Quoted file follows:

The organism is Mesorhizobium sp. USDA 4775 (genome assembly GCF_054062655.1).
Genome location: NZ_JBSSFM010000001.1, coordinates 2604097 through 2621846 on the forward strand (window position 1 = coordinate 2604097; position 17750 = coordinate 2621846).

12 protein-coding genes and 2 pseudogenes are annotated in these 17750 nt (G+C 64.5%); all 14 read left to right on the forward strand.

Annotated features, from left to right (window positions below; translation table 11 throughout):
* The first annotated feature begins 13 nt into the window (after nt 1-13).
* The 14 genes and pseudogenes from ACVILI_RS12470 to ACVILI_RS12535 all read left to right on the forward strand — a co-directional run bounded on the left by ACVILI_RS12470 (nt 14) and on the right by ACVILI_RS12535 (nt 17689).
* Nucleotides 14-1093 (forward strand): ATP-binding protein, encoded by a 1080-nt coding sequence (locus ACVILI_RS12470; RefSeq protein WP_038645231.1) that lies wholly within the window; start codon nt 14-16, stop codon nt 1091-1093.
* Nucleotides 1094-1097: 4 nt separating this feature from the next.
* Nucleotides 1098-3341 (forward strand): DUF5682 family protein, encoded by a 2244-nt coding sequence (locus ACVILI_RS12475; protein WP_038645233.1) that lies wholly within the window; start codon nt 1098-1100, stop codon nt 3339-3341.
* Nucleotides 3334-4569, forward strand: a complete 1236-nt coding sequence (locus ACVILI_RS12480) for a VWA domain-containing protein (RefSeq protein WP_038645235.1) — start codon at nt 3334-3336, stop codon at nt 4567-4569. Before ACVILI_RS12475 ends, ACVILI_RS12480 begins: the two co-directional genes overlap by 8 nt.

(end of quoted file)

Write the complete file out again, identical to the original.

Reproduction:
The organism is Mesorhizobium sp. USDA 4775 (genome assembly GCF_054062655.1).
Genome location: NZ_JBSSFM010000001.1, coordinates 2604097 through 2621846 on the forward strand (window position 1 = coordinate 2604097; position 17750 = coordinate 2621846).

12 protein-coding genes and 2 pseudogenes are annotated in these 17750 nt (G+C 64.5%); all 14 read left to right on the forward strand.

Annotated features, from left to right (window positions below; translation table 11 throughout):
* The first annotated feature begins 13 nt into the window (after nt 1-13).
* The 14 genes and pseudogenes from ACVILI_RS12470 to ACVILI_RS12535 all read left to right on the forward strand — a co-directional run bounded on the left by ACVILI_RS12470 (nt 14) and on the right by ACVILI_RS12535 (nt 17689).
* Nucleotides 14-1093 (forward strand): ATP-binding protein, encoded by a 1080-nt coding sequence (locus ACVILI_RS12470; RefSeq protein WP_038645231.1) that lies wholly within the window; start codon nt 14-16, stop codon nt 1091-1093.
* Nucleotides 1094-1097: 4 nt separating this feature from the next.
* Nucleotides 1098-3341 (forward strand): DUF5682 family protein, encoded by a 2244-nt coding sequence (locus ACVILI_RS12475; protein WP_038645233.1) that lies wholly within the window; start codon nt 1098-1100, stop codon nt 3339-3341.
* Nucleotides 3334-4569, forward strand: a complete 1236-nt coding sequence (locus ACVILI_RS12480) for a VWA domain-containing protein (RefSeq protein WP_038645235.1) — start codon at nt 3334-3336, stop codon at nt 4567-4569. Before ACVILI_RS12475 ends, ACVILI_RS12480 begins: the two co-directional genes overlap by 8 nt.